The Cold War is over, though a kleptocratic, ex-KGB run Russian State is causing enough problems right now.
Times have changed.
The 60’s happened, along with the radicalism of the New Left gaining traction in many American universities and arguably a more vigorous individualism and tendency towards social liberalism/libertarianism culture-wide.
It would seem defenders of religious liberties may no longer have a majority stake in ‘the culture,’ or may at least come to find themselves grateful for constitutionally protected liberties.
Add competitive global labor markets to disturb the remnants of the New Deal and the Big Firm landscape (bad healthcare incentives, underfunded pension liabilities and social programs), along with rapid technological change and there’s a lot going on in American life.
How are such changes being reflected in the novel? Are novelists reflecting your inner life faithfully enough to be worth reading?
Megan McArdle revisited Jonathan Haidt: ‘Liberals Can’t Admit To Thinking Like Conservatives‘
‘I’m an enormous fan of Jonathan Haidt’s work. Nonetheless, I’ve always had two outstanding questions about it (and would note that these are not exactly questions of which Professor Haidt is unaware).’
Check out Larry Arnhart, at Darwinian Conservatism, on Jonathan Haidt:
‘The most revealing comment from the Wall Street Journal interview is his praise for Thomas Sowell’s Conflict of Visions, in which Sowell elaborates Friedrich Hayek’s distinction between the “constrained vision” of the British tradition and the “unconstrained vision” of the French tradition. The constrained or realist vision of human nature is the vision of classical liberalism (Adam Smith) or traditionalist conservatism (Edmund Burke). “Again, as a moral psychologist,” Haidt says, “I had to say the constrained vision is correct.” The evolutionary support for the constrained vision is one of the major themes of my Darwinian Conservatism.’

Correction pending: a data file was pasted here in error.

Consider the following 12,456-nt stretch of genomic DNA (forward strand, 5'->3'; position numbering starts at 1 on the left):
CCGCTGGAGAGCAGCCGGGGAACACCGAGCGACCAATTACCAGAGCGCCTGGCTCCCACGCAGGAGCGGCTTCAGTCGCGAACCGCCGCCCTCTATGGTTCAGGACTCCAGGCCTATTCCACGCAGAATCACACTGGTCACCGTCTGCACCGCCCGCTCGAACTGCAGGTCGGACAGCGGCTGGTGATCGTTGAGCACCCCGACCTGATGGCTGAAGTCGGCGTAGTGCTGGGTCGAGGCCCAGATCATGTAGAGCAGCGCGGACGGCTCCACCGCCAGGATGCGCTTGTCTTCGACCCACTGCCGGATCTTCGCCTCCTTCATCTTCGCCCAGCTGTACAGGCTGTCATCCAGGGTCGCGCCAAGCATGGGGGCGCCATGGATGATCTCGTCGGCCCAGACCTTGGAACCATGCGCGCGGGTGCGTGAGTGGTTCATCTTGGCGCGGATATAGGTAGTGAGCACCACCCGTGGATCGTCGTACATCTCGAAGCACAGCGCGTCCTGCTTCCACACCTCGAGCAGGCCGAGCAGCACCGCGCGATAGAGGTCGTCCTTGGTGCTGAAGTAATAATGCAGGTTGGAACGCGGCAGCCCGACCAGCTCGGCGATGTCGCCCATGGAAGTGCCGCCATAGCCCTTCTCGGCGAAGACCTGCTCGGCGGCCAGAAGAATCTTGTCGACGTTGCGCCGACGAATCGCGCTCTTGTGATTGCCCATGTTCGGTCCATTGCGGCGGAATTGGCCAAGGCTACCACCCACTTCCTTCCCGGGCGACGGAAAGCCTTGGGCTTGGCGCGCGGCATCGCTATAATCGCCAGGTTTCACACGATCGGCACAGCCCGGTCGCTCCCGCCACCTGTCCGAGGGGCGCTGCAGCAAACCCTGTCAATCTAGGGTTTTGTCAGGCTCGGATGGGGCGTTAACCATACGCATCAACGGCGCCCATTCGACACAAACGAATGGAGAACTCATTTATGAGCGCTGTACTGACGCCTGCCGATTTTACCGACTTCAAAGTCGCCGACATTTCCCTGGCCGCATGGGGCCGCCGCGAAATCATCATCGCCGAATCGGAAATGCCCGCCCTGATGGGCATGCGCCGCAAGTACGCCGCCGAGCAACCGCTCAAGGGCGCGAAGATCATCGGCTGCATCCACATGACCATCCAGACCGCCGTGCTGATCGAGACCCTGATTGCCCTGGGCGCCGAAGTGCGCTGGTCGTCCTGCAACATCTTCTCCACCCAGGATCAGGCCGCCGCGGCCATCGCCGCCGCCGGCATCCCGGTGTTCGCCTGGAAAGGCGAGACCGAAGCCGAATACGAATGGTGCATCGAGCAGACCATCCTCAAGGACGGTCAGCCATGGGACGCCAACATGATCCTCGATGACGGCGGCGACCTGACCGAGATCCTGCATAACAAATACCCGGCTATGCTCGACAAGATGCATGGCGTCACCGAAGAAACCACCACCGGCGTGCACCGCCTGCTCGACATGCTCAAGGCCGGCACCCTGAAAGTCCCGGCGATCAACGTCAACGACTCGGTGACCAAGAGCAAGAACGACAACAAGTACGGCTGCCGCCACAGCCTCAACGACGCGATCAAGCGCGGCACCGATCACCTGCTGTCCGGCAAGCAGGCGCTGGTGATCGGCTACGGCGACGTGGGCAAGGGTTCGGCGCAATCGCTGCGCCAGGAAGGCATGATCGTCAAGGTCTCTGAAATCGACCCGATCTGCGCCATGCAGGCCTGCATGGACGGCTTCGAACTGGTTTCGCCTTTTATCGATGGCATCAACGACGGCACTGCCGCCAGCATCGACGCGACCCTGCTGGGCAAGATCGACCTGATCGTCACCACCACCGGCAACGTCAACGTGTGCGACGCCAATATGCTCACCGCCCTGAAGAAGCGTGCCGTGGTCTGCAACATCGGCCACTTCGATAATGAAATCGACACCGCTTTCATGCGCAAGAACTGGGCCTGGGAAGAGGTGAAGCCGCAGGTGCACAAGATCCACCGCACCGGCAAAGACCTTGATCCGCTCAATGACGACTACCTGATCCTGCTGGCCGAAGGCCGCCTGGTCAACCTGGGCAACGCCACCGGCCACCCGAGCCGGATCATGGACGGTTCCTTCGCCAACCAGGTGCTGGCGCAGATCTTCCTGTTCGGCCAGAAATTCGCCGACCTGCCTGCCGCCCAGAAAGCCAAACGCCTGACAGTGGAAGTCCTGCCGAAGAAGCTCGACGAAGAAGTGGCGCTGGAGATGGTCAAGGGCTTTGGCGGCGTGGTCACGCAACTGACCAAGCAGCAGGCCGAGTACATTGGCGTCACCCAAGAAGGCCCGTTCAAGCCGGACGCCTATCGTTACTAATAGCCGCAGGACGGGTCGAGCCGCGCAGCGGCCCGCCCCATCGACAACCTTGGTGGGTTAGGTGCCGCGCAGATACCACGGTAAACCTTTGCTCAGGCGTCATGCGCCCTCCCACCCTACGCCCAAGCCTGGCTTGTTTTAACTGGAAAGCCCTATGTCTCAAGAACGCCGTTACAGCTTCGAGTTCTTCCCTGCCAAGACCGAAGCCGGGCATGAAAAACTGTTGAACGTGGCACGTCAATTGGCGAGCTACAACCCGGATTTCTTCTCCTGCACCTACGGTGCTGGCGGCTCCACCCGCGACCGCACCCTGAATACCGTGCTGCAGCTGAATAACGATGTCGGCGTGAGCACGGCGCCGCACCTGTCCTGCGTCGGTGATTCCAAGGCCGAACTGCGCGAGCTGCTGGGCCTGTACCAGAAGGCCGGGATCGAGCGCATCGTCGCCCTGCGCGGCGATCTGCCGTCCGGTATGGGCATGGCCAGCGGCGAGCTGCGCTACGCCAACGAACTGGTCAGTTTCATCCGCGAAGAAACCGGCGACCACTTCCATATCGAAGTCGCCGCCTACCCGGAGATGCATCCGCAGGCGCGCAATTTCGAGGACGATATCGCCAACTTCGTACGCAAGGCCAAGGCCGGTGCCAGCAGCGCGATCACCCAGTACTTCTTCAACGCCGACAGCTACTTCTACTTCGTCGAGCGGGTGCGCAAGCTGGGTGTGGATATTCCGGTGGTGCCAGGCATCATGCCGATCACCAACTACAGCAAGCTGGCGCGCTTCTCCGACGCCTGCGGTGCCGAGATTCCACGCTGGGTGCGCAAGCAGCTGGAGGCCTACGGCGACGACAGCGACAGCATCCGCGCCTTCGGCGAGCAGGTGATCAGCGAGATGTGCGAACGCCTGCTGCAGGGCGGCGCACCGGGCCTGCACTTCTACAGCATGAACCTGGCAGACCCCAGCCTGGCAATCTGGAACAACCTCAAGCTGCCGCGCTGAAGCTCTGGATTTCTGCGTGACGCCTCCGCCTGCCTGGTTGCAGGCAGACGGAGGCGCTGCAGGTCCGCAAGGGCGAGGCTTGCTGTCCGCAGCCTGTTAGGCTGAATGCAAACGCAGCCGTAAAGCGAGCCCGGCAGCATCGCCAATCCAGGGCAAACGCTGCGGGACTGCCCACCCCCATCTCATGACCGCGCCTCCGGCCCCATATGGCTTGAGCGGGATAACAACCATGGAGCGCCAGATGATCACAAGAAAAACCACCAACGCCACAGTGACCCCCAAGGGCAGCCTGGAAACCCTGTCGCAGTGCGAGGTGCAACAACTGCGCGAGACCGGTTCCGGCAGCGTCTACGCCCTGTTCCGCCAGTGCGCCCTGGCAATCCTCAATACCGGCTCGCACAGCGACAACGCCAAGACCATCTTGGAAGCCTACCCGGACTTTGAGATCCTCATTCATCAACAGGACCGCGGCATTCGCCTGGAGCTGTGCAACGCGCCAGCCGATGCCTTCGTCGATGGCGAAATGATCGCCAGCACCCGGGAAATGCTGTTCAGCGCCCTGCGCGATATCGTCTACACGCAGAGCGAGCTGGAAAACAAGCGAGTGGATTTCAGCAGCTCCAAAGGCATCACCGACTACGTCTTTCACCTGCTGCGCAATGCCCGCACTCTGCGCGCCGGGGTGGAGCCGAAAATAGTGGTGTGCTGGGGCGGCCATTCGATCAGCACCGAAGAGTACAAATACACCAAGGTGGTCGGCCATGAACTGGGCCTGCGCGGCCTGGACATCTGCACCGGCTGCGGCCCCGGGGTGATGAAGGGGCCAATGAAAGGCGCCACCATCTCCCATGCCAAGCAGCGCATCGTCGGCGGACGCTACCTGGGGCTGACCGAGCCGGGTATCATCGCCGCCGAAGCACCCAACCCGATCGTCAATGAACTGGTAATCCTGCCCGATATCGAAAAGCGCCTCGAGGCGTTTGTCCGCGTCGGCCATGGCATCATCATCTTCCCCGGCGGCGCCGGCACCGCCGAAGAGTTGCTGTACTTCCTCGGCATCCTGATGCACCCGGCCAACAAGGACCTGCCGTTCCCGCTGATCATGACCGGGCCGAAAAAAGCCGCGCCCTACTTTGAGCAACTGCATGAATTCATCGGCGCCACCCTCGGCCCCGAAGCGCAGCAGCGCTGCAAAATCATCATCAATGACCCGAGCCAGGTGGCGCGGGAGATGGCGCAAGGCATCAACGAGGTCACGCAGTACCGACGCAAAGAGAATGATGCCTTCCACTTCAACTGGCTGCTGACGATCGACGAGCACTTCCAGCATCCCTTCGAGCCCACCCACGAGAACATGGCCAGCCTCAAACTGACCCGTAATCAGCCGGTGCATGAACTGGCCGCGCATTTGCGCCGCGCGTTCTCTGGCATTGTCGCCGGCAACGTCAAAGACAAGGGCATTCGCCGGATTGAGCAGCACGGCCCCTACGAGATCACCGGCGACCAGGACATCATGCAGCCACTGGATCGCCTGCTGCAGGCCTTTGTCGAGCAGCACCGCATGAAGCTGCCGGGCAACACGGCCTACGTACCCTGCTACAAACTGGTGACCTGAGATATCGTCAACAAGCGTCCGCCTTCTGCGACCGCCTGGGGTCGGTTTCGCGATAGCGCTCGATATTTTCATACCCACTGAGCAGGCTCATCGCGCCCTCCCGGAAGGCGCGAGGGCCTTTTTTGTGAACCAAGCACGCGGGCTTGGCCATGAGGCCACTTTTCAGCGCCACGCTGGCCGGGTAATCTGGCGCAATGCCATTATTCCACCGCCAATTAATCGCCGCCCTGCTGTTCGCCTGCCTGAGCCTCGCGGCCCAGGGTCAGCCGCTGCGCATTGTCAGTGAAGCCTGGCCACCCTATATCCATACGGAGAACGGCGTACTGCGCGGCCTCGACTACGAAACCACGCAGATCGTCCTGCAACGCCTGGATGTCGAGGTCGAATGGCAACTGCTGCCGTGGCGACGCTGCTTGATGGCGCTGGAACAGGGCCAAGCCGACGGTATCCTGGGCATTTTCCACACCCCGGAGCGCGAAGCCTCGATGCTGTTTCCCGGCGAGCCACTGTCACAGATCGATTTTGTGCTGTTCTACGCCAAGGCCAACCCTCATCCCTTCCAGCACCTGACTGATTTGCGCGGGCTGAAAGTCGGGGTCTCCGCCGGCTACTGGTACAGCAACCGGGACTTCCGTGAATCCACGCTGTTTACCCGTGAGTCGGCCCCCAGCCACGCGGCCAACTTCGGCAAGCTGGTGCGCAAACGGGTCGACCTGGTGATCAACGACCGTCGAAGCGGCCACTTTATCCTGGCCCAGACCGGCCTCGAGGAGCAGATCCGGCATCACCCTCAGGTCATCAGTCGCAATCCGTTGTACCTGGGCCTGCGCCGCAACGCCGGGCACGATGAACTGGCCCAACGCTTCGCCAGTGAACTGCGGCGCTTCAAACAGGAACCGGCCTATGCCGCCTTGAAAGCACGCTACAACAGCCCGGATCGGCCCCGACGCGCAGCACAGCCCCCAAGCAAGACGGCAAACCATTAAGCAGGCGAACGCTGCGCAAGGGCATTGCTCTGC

‘The imprecise terminology of liberalism, conservatism, and libertarianism is also confusing. From my reading of Haidt’s book, he is implicitly embracing a liberal conservatism, or what people like Frank Meyer defended as a fusion of classical liberalism and traditionalist conservatism. (Haidt mentions fusionism briefly in his paper on libertarianism.) Crucial for this fusion is the distinction between state and society. The end for a free state is liberty. The end for a free society is virtue. Political liberty provides the conditions for people to pursue virtue in civil society through the natural and voluntary associations of life. Classical liberals or libertarians rightly emphasize political liberty. Traditionalist conservatives rightly emphasize social virtue. Political liberty provides the liberal tolerance by which people are free to pursue their moral visions within whatever moral community they join, as long as they do not violate the equal liberty of all others to live their moral lives as they choose.‘
‘This is, I think, implicit in Haidt’s book, but he never makes it explicit, because he never clearly makes the crucial distinction between state and society, political liberty and social virtue.’
From a reader: ‘The Rationalist Delusion In Politics:’
Communist corner: I remember reading a piece at the NY Times about Trotsky’s great-grandaughter, the neuroscientist Nora Volkow:
‘Dr. Volkow generally forswears any interest in politics per se, but midway through a long day of meetings last month she sighed and acknowledged, “science and politics are intertwined.” We think we have free will, she continued, but we are foiled at every turn. First our biology conspires against us with brains that are hard-wired to increase pleasure and decrease pain. Meanwhile, we are so gregarious that social systems — whether you call them peer pressure or politics — reliably dwarf us as individuals. “There is no way you can escape.”